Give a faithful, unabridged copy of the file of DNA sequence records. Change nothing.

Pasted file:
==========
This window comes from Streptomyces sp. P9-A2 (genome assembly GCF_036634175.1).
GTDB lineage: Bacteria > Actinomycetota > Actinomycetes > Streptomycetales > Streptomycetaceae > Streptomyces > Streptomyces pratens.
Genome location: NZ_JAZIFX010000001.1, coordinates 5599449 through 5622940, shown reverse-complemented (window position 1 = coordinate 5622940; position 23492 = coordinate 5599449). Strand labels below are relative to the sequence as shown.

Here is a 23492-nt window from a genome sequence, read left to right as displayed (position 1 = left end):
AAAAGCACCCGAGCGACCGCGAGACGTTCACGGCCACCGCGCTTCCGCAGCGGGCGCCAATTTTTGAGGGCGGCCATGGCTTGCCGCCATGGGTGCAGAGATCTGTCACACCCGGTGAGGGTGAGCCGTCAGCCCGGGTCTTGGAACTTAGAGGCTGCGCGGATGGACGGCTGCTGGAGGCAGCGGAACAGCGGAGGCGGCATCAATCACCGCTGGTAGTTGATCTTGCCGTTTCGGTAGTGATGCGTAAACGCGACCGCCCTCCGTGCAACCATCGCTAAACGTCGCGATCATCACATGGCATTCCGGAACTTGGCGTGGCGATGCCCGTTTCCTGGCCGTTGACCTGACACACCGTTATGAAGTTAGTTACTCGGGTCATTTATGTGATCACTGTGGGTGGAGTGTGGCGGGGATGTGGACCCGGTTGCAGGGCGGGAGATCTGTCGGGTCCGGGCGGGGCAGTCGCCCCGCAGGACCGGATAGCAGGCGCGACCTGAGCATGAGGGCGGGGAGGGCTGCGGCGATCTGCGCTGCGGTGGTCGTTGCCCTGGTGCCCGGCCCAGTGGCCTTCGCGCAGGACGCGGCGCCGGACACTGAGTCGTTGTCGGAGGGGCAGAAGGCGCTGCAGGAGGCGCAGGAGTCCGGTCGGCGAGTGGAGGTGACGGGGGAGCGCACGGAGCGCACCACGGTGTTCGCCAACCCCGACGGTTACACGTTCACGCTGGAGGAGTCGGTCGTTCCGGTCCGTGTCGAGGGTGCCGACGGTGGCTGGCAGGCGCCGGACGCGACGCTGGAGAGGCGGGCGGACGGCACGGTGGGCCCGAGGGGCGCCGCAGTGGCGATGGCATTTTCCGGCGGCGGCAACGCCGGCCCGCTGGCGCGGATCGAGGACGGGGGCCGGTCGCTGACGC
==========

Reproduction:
This window comes from Streptomyces sp. P9-A2 (genome assembly GCF_036634175.1).
GTDB lineage: Bacteria > Actinomycetota > Actinomycetes > Streptomycetales > Streptomycetaceae > Streptomyces > Streptomyces pratens.
Genome location: NZ_JAZIFX010000001.1, coordinates 5599449 through 5622940, shown reverse-complemented (window position 1 = coordinate 5622940; position 23492 = coordinate 5599449). Strand labels below are relative to the sequence as shown.

Here is a 23492-nt window from a genome sequence, read left to right as displayed (position 1 = left end):
AAAAGCACCCGAGCGACCGCGAGACGTTCACGGCCACCGCGCTTCCGCAGCGGGCGCCAATTTTTGAGGGCGGCCATGGCTTGCCGCCATGGGTGCAGAGATCTGTCACACCCGGTGAGGGTGAGCCGTCAGCCCGGGTCTTGGAACTTAGAGGCTGCGCGGATGGACGGCTGCTGGAGGCAGCGGAACAGCGGAGGCGGCATCAATCACCGCTGGTAGTTGATCTTGCCGTTTCGGTAGTGATGCGTAAACGCGACCGCCCTCCGTGCAACCATCGCTAAACGTCGCGATCATCACATGGCATTCCGGAACTTGGCGTGGCGATGCCCGTTTCCTGGCCGTTGACCTGACACACCGTTATGAAGTTAGTTACTCGGGTCATTTATGTGATCACTGTGGGTGGAGTGTGGCGGGGATGTGGACCCGGTTGCAGGGCGGGAGATCTGTCGGGTCCGGGCGGGGCAGTCGCCCCGCAGGACCGGATAGCAGGCGCGACCTGAGCATGAGGGCGGGGAGGGCTGCGGCGATCTGCGCTGCGGTGGTCGTTGCCCTGGTGCCCGGCCCAGTGGCCTTCGCGCAGGACGCGGCGCCGGACACTGAGTCGTTGTCGGAGGGGCAGAAGGCGCTGCAGGAGGCGCAGGAGTCCGGTCGGCGAGTGGAGGTGACGGGGGAGCGCACGGAGCGCACCACGGTGTTCGCCAACCCCGACGGTTACACGTTCACGCTGGAGGAGTCGGTCGTTCCGGTCCGTGTCGAGGGTGCCGACGGTGGCTGGCAGGCGCCGGACGCGACGCTGGAGAGGCGGGCGGACGGCACGGTGGGCCCGAGGGGCGCCGCAGTGGCGATGGCATTTTCCGGCGGCGGCAACGCCGGCCCGCTGGCGCGGATCGAGGACGGGGGCCGGTCGCTGACGC